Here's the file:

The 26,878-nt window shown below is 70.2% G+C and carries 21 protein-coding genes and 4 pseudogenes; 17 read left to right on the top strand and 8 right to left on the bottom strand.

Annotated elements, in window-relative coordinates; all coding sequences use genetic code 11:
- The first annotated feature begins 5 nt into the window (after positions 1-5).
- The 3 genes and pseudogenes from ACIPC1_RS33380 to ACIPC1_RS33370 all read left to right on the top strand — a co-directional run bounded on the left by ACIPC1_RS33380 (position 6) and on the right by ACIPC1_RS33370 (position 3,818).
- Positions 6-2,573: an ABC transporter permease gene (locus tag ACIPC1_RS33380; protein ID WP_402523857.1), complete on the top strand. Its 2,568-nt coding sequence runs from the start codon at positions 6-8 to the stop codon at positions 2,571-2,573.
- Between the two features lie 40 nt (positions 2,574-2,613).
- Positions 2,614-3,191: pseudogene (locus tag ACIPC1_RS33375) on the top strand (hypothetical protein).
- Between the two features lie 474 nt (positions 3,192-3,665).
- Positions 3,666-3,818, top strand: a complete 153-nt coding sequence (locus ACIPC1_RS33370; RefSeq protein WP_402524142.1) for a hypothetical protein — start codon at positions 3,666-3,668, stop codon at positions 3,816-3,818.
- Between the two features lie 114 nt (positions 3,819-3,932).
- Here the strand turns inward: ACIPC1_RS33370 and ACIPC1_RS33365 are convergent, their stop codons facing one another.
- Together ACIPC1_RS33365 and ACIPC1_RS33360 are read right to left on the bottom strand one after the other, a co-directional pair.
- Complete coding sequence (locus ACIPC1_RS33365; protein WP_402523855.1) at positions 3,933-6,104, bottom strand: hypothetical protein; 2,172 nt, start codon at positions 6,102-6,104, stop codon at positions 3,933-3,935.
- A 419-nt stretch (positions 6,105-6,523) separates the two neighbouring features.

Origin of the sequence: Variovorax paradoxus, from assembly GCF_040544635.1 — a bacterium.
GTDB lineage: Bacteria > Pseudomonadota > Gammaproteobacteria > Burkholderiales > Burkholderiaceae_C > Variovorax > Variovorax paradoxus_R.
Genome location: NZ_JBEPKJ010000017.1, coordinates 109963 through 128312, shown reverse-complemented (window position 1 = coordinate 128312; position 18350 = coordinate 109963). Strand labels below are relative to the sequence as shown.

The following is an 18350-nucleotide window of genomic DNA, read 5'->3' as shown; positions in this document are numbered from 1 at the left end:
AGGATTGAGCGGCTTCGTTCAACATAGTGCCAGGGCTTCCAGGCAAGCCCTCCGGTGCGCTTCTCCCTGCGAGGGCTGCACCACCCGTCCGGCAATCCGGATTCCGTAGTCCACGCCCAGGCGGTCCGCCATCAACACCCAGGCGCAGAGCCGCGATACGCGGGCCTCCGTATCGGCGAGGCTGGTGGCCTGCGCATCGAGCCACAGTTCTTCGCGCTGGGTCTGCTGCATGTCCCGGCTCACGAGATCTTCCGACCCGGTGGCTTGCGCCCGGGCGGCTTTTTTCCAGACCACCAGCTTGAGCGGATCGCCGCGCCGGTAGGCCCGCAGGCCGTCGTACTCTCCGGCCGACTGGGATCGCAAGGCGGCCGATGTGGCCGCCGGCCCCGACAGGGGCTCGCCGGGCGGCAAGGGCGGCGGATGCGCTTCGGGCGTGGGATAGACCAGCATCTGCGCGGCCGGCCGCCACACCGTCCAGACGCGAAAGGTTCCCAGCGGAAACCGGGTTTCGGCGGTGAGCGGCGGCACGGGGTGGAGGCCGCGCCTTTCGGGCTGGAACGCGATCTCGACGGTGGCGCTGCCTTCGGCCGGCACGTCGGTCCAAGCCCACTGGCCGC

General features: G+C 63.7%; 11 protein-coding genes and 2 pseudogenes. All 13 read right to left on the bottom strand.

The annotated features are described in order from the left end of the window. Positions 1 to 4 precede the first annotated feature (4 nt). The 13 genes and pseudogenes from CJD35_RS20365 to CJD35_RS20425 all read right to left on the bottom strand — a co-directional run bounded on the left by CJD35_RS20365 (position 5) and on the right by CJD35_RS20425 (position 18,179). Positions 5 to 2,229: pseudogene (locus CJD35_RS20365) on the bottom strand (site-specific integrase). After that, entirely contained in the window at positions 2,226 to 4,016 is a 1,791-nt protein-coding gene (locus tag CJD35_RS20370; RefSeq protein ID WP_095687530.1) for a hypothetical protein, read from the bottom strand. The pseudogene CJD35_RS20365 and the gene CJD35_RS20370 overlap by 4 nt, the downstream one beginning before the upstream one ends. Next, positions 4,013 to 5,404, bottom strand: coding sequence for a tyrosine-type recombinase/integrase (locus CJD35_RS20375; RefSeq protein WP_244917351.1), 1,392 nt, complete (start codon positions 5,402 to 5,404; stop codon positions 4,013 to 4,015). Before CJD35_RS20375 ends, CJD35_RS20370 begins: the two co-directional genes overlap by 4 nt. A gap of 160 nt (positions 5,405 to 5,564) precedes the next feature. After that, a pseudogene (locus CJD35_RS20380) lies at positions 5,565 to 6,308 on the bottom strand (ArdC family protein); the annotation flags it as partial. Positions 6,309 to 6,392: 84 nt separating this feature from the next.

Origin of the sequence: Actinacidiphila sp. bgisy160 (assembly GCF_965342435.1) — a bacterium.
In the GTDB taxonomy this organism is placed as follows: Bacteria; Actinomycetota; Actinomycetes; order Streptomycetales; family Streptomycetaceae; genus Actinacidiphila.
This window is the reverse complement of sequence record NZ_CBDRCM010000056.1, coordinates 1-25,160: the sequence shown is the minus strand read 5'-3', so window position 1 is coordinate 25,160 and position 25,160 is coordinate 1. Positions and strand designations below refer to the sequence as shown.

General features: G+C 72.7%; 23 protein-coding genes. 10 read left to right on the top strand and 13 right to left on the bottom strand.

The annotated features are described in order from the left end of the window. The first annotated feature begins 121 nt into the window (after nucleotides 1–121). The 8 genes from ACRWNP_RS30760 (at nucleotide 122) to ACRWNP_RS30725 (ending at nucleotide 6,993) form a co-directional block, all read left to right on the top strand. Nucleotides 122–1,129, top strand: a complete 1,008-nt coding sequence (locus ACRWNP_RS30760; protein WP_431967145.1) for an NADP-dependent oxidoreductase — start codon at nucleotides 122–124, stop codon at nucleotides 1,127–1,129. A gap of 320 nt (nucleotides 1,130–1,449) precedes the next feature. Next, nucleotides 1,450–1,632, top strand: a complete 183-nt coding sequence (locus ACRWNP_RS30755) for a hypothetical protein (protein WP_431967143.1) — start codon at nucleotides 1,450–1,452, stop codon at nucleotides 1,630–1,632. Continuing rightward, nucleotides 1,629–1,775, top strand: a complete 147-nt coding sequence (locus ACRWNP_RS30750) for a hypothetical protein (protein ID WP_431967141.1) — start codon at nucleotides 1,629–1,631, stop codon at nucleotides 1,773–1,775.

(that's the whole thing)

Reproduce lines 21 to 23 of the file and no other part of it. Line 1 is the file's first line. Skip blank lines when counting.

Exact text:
The annotated features are described in order from the left end of the window. Positions 1 to 4 precede the first annotated feature (4 nt). The 13 genes and pseudogenes from CJD35_RS20365 to CJD35_RS20425 all read right to left on the bottom strand — a co-directional run bounded on the left by CJD35_RS20365 (position 5) and on the right by CJD35_RS20425 (position 18,179). Positions 5 to 2,229: pseudogene (locus CJD35_RS20365) on the bottom strand (site-specific integrase). After that, entirely contained in the window at positions 2,226 to 4,016 is a 1,791-nt protein-coding gene (locus tag CJD35_RS20370; RefSeq protein ID WP_095687530.1) for a hypothetical protein, read from the bottom strand. The pseudogene CJD35_RS20365 and the gene CJD35_RS20370 overlap by 4 nt, the downstream one beginning before the upstream one ends. Next, positions 4,013 to 5,404, bottom strand: coding sequence for a tyrosine-type recombinase/integrase (locus CJD35_RS20375; RefSeq protein WP_244917351.1), 1,392 nt, complete (start codon positions 5,402 to 5,404; stop codon positions 4,013 to 4,015). Before CJD35_RS20375 ends, CJD35_RS20370 begins: the two co-directional genes overlap by 4 nt. A gap of 160 nt (positions 5,405 to 5,564) precedes the next feature. After that, a pseudogene (locus CJD35_RS20380) lies at positions 5,565 to 6,308 on the bottom strand (ArdC family protein); the annotation flags it as partial. Positions 6,309 to 6,392: 84 nt separating this feature from the next.

Origin of the sequence: Actinacidiphila sp. bgisy160 (assembly GCF_965342435.1) — a bacterium.
In the GTDB taxonomy this organism is placed as follows: Bacteria; Actinomycetota; Actinomycetes; order Streptomycetales; family Streptomycetaceae; genus Actinacidiphila.